After developing epilepsy as the result of a medical error when she was 13, Debra Iachini-Lux spent the following 30 years of her life wondering when the next seizure would strike.
The Geistown resident did not allow the disease to prevent her from starting a career in medical office management and going on to found her own medical billing and transcription business, Laurel Highlands Medical Consultants Inc.
But the seizures would interfere with her business and her life. She was not permitted to drive a car and sometimes would “zone out” during a client meeting.
“In my darkest days I’d just start talking about something that made no sense,” Iachini-Lux said at the consulting business’s 1407 Eisenhower Blvd. office.
A doctor warned her not to take meetings alone, advising her to bring a colleague to pick up the slack if a seizure struck.
“I would bounce right out,” Iachini-Lux said. “It was mental seizures – not so much shaking and tremoring. That was in my sleep.”
The National Institutes of Health defines epilepsy as “a brain disorder that causes people to have recurring seizures. The seizures happen when clusters of nerve cells, or neurons, in the brain send out the wrong signals.”
Doctors don’t always know what causes the misfires, but they have developed tools and procedures to pinpoint the affected area.
A seizure at an airport during a business trip in 2004 became a turning point for Iachini-Lux. She found herself confused, not knowing who or where she was until a stranger read her plane ticket.
That’s when her doctor referred her to neurosurgeon Dr. Jack Wilberger at Allegheny General Hospital in Pittsburgh, the nearest program offering epilepsy treatment through brain surgery.
After extensive testing, Wilberger determined Iachini-Lux was a candidate for temporal lobectomy surgery.
The goal was to remove a small piece of the brain’s temporal lobe where the seizures originated.
The surgery was a resounding success, Iachini-Lux said, bragging that she has been seizure-free now for eight years.
She has updated Wilberger every year on the anniversary of her surgery. This year’s anniversary fell on the day she left Johnstown to accept the state Business and Professional Women of Pennsylvania’s Employer of the Year Award.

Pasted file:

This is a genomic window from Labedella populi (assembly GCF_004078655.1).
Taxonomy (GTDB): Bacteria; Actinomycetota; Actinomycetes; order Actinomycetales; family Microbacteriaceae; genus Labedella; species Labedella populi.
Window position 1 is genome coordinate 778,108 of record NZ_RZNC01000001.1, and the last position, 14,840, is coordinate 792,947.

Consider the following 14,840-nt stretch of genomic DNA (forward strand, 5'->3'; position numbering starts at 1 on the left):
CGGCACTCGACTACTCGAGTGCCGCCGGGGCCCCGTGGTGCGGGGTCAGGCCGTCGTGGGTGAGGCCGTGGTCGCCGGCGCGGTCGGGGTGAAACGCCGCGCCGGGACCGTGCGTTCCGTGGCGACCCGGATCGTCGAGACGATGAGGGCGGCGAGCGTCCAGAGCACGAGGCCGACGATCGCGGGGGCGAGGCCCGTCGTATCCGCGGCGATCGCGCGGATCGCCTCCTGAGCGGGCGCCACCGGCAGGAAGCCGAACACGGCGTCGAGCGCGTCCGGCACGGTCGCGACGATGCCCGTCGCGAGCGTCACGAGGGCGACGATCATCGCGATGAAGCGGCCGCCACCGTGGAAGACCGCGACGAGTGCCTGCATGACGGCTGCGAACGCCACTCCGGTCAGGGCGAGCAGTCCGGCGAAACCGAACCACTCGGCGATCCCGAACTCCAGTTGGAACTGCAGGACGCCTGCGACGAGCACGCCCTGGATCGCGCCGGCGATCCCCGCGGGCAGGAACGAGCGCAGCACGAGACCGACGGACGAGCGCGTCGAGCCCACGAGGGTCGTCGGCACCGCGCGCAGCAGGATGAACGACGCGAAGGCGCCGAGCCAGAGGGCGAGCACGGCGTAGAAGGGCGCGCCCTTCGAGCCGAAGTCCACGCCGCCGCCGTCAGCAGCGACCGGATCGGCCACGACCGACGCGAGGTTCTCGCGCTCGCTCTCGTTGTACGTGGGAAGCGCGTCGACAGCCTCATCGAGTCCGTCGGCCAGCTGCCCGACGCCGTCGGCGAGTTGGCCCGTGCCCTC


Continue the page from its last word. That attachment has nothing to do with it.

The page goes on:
Iachini-Lux credits the surgery with allowing her to excel in business.
Advances in treatment
Her story of overcoming epilepsy is becoming more common, Johnstown neurosurgeon Alfred P. Bowles Jr. said at Memorial Medical Center in Johnstown. Bowles is chairman of the department of neuroscience for Conemaugh Health System and has been performing epilepsy surgery at Memorial for more than six years.
Most patients don’t require surgery, Bowles said.
“The good thing, with epilepsy today, more people are able to have their seizures controlled by medicine,” Bowles said, explaining that 47 percent can be controlled with a single drug, while another 13 percent become seizure-free by using two medications.
Patients who don’t respond to medication can be evaluated for surgery using the latest technology to pinpoint the area of the brain affected, Bowles said, outlining the three-phase presurgical evaluation process.
It begins with placing electrodes on the scalp to determine the type of seizures and area affected. If the seizure appears to be a type that can be treated with surgery, the next phase uses state-of-the-art magnetic resonance imaging and other tests to get a complete picture of the brain and the affected area.
The third phase requires a small hole drilled in the skull to insert electrodes, Bowles said. The leads monitor activity and pinpoint the seizure area.
Iachini-Lux’s temporal lobectomy is still the most common epilepsy surgery. It is used when a small, clearly identified, area of the brain is affected.
If the seizure-causing misfires of brain signals affect larger areas, there is the functional hemispherectomy. In this operation, the surgeon “disconnects” two areas of the brain.
Although classified as brain surgery, another epilepsy treatment does not include the removal of tissue.
Vagus nerve stimulation sends regular, mild pulses of electrical energy to the brain through the vagus nerve, which is also called the wandering nerve because of its extensive connections in different areas of the brain, Bowles said. The pulses are supplied by a device implanted by the surgeon, not unlike a heart pacemaker placement.
“It is like a super-strong medication,” Bowles said. “It raises the seizure threshold of the brain. We don’t know exactly why it works.”
Types of epilepsy
Epilepsy can strike at any age, but seizures usually begin between ages 5 and 20.
In young children, febrile seizures, caused by high fever, are the most common type, Bowles said. Although many children have the seizures, or convulsions, it is rare that they lead to epilepsy in adulthood.
For onset between age 10 to 20, there is usually no apparent cause for epilepsy, Bowles said. Many believe there could be a genetic component.
In young adults, head injuries and drug abuse are the most common causes, while strokes become the main culprits after age 60.
Whatever the age or cause, Bowles stressed, there is hope in both current and developing treatments.
“We have done better with more technology and better techniques,” Bowles said.
High-power microscopes through cameras on endoscopes, or tiny lead, fed into areas of the brain allow pinpoint surgery with less risk of damage to other tissue, Bowles said.
“We can see the microscopic detail of the brain,” Bowles said. “With the endoscope, we can actually visualize it. It can take us to rather small areas of the brain that we wouldn’t have been able to reach.”